How To Understand Bulimia

Bulimia nervosa is a type of eating disorder also known as binge and purge syndrome.  Someone who suffers from bulimia typically binges on large quantities of food and then attempts to prevent weight gain by vomiting, fasting, exercising compulsively, or abusing laxatives, diuretics and even enemas.  Below are some facts to give you a better understanding of bulimia:

  1. 90% of bulimics are women. 
  2. Bulimics are not as easy to identify as sufferers of anorexia nervosa because their weight may range from underweight to normal to overweight.
  3. Bulimic cycles vary:  Some people binge and purge as frequently as several times per day (for example, after every meal) while others  suffer episodes as sporadically as every few months. 
  4. Bulimics report a loss of control when they are binge eating.  They eat far more food than the amount required to sate hunger.  After the loss of control, the bulimic will frequently experience shame and self-loathing over her inability to control her overeating. 
  5. Although the cause of bulimia is not fully understood, many bulimics share the characteristics of low self-esteem and dissatisfaction with their appearance (particularly body size).  Some researchers believe that while the symptoms of bulimia are behavioral, the illness may have a biological core that is related to the body's inability to regulate serotonin.  Although controversial, some studies suggest a correlation between childhood experiences of abuse (physical, sexual or verbal) and bulimia.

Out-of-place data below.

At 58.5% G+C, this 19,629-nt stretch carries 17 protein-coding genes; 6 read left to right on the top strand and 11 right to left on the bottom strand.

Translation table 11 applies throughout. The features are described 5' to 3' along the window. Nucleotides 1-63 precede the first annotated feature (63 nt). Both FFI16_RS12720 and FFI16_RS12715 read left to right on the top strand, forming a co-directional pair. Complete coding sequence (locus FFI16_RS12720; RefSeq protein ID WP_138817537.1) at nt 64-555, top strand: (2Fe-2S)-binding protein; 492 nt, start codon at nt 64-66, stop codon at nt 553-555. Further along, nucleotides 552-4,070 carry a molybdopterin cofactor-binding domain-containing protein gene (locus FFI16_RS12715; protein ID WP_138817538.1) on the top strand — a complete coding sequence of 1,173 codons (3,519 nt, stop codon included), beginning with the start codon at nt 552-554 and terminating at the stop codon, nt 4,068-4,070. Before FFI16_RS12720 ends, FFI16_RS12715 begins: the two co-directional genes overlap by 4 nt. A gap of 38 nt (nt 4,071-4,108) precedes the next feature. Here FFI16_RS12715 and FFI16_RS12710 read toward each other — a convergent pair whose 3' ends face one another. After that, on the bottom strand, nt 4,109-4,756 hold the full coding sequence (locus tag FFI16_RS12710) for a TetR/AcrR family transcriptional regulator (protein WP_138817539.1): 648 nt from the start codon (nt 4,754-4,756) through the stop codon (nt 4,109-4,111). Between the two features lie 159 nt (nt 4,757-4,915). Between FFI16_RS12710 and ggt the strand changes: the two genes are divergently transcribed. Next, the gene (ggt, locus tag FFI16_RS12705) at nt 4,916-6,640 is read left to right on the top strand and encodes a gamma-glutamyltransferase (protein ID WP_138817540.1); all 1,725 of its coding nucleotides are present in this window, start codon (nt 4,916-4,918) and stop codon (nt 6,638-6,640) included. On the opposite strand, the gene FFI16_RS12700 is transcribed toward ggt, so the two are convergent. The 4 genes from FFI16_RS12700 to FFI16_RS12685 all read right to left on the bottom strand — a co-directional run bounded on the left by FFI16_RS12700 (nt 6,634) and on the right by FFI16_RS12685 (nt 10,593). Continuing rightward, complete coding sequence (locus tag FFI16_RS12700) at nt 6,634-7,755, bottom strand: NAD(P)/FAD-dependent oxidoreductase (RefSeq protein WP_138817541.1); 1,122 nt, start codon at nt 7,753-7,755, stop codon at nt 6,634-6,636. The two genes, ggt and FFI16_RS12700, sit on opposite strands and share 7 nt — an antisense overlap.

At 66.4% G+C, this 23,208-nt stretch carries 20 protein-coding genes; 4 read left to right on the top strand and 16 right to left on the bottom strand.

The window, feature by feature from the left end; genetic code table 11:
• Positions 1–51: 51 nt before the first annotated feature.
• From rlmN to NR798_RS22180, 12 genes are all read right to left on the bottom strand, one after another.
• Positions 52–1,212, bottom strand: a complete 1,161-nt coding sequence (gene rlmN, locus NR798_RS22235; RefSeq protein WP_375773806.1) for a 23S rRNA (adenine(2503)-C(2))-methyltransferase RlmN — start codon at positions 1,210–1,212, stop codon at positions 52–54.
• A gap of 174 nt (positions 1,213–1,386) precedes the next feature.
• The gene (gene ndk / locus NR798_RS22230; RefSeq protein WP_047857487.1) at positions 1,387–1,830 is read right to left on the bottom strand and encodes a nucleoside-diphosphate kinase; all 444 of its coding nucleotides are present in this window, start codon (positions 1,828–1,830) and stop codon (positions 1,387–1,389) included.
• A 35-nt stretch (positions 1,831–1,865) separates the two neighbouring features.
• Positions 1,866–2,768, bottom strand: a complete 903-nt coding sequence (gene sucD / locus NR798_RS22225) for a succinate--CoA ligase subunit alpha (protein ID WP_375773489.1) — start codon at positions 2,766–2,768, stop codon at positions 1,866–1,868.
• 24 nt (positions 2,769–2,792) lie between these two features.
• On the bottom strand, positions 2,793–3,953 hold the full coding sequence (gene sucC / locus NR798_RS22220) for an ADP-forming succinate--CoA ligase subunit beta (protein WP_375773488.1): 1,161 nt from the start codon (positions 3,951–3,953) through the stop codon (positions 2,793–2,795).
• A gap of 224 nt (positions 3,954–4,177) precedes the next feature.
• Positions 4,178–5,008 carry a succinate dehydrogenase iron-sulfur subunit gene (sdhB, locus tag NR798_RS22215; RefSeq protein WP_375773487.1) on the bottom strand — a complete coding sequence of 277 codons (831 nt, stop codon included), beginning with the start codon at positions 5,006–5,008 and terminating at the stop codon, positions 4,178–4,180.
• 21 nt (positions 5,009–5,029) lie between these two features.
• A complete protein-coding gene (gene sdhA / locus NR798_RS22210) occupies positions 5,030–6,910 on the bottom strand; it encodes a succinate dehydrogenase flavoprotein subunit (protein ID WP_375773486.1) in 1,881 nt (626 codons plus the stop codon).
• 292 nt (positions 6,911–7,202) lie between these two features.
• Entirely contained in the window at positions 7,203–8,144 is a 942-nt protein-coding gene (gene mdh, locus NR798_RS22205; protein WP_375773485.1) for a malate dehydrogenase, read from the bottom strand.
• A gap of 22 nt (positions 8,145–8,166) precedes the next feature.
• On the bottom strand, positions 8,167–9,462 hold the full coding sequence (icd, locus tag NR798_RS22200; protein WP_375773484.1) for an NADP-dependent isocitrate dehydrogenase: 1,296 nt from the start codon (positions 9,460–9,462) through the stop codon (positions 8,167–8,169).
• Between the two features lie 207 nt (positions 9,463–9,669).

6. A girl suffering from bulimia will exhibit some combination of the following symptoms:
    • Binging episodes followed by purging
    • Preoccupation with food and/or weight
    • Mood swings and/or depression
    • Swollen puffy face and/or neck
    • Bloodshot eyes
    • Heartburn
    • Bloating and constipation
    • Fainting and dizziness
    • Endocrine and electrolyte imbalances
    • Dental decay
    • Internal bleeding, ulcers and other gastrointestinal disorders
    • Cessation of the menstrual period
    • Heart damage
  7. Treatment for bulimia is often delivered by a health care team that includes a nutritionist and therapist along with the primary physician.  In addition to learning healthy eating habits, patients must learn new coping strategies to address the underlying psychological issues.  Patients suffering from bulimia are frequently prescribed anti-depressants if they exhibit symptoms of underlying depression.  

If someone that you know suffers from bulimia, try to maintain a non-judgmental attitude and refer the person to appropriate resources available in your community.  The complex emotional and psychological issues that underlie bulimia nervosa must be addressed if this disease is to be overcome.  


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